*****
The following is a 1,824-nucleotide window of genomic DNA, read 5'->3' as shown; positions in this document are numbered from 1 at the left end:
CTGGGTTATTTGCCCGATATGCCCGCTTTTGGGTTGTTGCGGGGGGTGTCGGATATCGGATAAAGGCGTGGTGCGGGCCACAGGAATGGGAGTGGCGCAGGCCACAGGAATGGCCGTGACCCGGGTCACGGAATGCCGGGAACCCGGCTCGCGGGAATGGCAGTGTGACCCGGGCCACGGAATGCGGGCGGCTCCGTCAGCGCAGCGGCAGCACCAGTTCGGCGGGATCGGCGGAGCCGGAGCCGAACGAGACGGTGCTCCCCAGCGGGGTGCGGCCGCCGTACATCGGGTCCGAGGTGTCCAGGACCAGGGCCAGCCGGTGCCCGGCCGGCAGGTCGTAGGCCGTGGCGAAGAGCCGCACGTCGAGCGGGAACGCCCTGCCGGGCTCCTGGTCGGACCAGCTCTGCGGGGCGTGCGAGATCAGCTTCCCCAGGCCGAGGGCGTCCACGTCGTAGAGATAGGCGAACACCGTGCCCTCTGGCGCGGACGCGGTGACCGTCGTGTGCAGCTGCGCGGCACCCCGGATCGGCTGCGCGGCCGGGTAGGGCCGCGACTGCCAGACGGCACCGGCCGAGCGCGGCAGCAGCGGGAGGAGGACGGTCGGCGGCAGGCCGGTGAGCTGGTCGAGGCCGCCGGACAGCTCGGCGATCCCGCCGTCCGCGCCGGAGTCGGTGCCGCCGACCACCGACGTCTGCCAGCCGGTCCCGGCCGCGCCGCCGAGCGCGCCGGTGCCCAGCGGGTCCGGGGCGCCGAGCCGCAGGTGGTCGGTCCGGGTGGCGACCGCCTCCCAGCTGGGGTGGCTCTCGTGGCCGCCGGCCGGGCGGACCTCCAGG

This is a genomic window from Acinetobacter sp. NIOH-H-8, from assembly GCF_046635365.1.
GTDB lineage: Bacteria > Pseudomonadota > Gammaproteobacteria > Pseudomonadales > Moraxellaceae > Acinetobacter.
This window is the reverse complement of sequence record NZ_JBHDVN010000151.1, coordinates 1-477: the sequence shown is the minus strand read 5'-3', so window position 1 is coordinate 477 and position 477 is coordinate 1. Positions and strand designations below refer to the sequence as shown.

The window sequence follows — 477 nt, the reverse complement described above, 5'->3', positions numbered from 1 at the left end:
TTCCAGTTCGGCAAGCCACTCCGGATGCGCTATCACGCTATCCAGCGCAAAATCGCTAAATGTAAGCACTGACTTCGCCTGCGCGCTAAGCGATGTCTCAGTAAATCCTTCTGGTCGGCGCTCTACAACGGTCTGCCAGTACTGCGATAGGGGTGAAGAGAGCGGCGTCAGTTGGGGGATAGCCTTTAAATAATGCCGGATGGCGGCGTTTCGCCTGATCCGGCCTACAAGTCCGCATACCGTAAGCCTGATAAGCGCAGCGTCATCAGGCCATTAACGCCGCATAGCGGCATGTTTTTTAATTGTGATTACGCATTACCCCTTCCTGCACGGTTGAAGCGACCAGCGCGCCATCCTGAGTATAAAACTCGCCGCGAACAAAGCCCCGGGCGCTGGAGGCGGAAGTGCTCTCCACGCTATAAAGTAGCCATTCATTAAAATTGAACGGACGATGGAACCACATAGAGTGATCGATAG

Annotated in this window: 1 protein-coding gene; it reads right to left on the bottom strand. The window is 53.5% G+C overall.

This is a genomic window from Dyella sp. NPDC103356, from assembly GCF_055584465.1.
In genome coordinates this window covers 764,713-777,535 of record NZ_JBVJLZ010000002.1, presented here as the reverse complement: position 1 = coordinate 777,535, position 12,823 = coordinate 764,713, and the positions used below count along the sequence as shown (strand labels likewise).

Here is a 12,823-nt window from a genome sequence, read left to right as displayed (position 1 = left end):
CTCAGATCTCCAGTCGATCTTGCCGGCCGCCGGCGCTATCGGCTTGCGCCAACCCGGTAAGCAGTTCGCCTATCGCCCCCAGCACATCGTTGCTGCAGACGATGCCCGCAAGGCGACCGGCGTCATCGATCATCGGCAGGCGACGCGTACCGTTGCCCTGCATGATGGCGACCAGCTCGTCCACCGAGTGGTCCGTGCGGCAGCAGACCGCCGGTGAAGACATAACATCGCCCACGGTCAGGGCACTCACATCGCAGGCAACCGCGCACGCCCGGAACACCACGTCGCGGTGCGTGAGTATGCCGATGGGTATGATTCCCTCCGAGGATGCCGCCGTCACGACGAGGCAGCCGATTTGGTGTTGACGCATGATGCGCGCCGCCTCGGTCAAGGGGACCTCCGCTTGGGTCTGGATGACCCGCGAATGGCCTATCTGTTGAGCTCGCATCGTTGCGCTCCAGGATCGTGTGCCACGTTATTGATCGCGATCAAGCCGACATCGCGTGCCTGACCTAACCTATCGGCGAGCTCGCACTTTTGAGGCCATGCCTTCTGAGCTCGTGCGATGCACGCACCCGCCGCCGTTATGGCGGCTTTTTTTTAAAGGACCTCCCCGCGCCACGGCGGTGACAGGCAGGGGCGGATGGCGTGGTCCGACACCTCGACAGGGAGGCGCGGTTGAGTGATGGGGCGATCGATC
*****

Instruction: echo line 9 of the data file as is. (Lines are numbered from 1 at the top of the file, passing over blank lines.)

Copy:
This is a genomic window from Dyella sp. NPDC103356, from assembly GCF_055584465.1.